Hiroshi Yoshida Original Japanese Woodblock Prints
Appraised Value: $7,000
IMAGE: 1 of 3
Appraisal Video: (2:59)
President and Owner
Castle Fine Arts, Inc.
GUEST: My aunt passed and I ended up helping to manage her estate. She was a collector of all sorts of things, and these two pictures were among them. And living in Oregon, I thought maybe those were from the Northwest. They looked they might be from the Northwest, so I bundled them with some other stuff and shipped them on home. I suspected they were Japanese, because I knew a little bit about the signature, and I didn't know if they were watercolor or prints, or whatever. So I saw this opportunity and came down to find out.
APPRAISER: Well, what you have is a pair of Japanese woodblock prints by Hiroshi Yoshida, who is a Japanese artist who was born in 1876 and passed in 1950. Very, very famous woodblock print maker, he also did watercolors and he did oil paintings as well. He was fascinated with nature and he traveled widely and came to America in the 1920s and did scenes of America. These are both prints that depict Japanese subjects, but he did do famous American scenes such as Grand Canyon and so forth. Both of these prints, being original, were published by the artist in the 1920s. His original works are signed in pencil. You can see both of these are signed "Hiroshi Yoshida," and the thing that we look for in his genuine prints are these two little characters. They're hard to make out in this print because they're rather faint.
APPRAISER: But they're easy down here, because they're in red. And that's a Jizuri seal. It means, "printed by my own hand." So it proves that they're genuine, and these signatures are actually brush signatures. Both this and this one here, followed by his artists' chop at the bottom. This is a double-size print. He did not do many double-size prints, and most of them were done only in a quantity of no more than 100. So these are quite scarce. We can see the reverse, where...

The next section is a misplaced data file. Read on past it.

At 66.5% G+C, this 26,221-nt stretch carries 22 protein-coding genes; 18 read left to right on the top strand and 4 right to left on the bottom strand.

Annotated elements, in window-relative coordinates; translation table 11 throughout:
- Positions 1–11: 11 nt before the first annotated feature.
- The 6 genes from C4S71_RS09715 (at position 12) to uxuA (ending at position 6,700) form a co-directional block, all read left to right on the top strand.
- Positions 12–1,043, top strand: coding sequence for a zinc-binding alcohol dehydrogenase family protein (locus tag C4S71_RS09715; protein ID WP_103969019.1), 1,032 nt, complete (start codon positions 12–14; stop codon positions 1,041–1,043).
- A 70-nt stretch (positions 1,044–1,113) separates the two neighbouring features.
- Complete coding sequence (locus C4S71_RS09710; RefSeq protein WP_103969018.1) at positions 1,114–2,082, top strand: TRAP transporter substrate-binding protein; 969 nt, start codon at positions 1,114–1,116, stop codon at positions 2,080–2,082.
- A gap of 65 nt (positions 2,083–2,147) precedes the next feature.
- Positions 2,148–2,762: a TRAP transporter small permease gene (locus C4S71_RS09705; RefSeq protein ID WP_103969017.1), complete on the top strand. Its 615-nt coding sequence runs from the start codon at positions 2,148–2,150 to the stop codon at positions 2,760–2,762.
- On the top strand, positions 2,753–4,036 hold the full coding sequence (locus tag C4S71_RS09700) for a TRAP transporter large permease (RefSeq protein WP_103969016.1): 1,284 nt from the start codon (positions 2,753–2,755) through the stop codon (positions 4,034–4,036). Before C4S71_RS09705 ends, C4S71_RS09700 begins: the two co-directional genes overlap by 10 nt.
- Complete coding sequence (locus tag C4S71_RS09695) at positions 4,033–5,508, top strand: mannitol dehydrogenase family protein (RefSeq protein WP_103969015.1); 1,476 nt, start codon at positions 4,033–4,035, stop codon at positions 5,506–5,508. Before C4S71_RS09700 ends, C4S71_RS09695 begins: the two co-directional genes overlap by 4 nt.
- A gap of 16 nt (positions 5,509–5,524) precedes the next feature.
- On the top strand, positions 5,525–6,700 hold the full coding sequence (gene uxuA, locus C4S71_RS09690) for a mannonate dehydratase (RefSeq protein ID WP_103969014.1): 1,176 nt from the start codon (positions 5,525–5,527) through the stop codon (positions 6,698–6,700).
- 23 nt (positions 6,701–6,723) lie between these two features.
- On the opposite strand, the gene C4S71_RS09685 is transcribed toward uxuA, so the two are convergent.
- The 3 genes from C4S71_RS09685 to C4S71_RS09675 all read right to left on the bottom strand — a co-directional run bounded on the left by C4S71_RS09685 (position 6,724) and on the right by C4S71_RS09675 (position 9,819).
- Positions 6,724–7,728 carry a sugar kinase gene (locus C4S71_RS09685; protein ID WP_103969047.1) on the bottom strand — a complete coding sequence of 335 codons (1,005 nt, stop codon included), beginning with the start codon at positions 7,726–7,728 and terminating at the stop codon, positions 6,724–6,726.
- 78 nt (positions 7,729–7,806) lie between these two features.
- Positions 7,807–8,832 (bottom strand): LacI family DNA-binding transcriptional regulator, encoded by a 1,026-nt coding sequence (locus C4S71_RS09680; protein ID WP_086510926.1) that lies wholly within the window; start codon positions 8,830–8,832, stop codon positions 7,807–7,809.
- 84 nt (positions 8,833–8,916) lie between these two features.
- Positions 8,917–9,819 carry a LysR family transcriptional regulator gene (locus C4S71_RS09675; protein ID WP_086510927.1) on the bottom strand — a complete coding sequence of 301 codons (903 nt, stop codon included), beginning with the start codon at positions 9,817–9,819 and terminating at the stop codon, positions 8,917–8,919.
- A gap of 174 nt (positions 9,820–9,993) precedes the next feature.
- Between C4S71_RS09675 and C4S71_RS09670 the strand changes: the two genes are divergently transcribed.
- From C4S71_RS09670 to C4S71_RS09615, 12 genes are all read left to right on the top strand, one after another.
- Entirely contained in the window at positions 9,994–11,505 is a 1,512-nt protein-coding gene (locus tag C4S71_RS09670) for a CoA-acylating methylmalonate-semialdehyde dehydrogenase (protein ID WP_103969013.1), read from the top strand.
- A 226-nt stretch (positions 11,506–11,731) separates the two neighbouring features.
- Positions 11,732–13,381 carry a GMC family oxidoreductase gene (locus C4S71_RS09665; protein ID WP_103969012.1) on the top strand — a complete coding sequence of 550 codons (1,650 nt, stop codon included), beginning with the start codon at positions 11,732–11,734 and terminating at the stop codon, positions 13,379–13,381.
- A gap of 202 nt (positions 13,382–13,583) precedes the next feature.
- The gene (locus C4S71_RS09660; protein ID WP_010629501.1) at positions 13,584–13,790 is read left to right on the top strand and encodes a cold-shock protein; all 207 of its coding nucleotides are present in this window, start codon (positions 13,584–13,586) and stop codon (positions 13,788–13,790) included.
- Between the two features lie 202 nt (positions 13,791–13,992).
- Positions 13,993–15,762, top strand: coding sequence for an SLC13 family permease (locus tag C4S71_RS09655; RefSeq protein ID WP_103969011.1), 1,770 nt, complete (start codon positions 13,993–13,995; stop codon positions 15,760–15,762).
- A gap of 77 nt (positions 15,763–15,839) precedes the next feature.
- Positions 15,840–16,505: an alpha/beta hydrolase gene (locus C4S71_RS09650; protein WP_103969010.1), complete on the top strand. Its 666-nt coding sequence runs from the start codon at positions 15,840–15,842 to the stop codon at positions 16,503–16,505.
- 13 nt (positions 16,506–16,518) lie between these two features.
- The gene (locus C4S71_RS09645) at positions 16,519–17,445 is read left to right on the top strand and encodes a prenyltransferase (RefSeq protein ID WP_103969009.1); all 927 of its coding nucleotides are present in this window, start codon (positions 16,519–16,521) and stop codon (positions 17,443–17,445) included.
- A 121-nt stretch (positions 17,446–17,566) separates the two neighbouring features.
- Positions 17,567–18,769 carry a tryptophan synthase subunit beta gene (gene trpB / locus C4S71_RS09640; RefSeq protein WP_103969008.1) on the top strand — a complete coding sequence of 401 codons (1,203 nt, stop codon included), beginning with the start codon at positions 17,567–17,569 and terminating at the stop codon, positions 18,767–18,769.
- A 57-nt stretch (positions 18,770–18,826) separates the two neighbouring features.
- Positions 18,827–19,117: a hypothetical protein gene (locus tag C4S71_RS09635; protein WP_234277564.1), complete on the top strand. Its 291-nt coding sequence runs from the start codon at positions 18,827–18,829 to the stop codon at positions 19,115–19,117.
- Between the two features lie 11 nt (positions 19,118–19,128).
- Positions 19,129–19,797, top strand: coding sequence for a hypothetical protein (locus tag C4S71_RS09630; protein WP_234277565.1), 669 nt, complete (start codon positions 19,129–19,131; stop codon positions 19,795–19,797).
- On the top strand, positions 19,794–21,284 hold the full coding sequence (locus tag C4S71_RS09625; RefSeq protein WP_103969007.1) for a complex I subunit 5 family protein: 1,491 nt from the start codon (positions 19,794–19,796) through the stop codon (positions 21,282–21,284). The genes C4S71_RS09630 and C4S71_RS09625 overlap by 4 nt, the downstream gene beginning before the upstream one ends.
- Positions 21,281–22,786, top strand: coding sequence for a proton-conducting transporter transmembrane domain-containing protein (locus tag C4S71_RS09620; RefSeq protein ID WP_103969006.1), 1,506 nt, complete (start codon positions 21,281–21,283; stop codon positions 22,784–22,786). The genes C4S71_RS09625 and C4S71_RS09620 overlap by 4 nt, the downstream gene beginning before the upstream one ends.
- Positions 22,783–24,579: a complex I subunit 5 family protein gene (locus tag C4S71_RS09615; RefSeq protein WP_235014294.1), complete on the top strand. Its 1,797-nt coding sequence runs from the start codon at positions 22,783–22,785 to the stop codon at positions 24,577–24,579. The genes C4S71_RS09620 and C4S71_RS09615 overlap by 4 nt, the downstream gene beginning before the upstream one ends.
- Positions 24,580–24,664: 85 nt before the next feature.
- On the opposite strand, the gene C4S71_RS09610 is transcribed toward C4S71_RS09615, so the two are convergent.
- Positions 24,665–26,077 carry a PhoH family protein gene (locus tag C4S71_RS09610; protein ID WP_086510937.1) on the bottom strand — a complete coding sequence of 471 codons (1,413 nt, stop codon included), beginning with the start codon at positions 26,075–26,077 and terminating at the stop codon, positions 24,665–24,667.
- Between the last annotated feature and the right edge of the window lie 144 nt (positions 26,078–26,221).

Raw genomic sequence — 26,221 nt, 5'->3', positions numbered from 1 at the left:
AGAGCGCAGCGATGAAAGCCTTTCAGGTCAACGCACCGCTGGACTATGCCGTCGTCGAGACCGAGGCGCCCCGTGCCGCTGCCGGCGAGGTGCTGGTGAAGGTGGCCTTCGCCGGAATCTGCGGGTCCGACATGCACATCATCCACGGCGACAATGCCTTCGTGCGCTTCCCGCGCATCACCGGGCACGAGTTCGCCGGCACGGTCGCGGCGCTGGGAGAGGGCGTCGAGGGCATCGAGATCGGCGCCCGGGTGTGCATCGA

APPRAISER: ...there's toning. And this toning is a result of having been against acidic mat. And that can be restored. It's going to be much fresher when we get this acid out of the print.
GUEST: I'll be darned.
APPRAISER: As is, without restoration, the print is worth perhaps $4,500. But with the restoration, which is going to cost around $300, but well worth it, then the print is between $5,000 and $6,000.
GUEST: Wow, very cool.
APPRAISER: That would be a retail price. And this would have a value of, right now, in that condition, it's fine, of about $2,500.
GUEST: That's great! Thank you very much.
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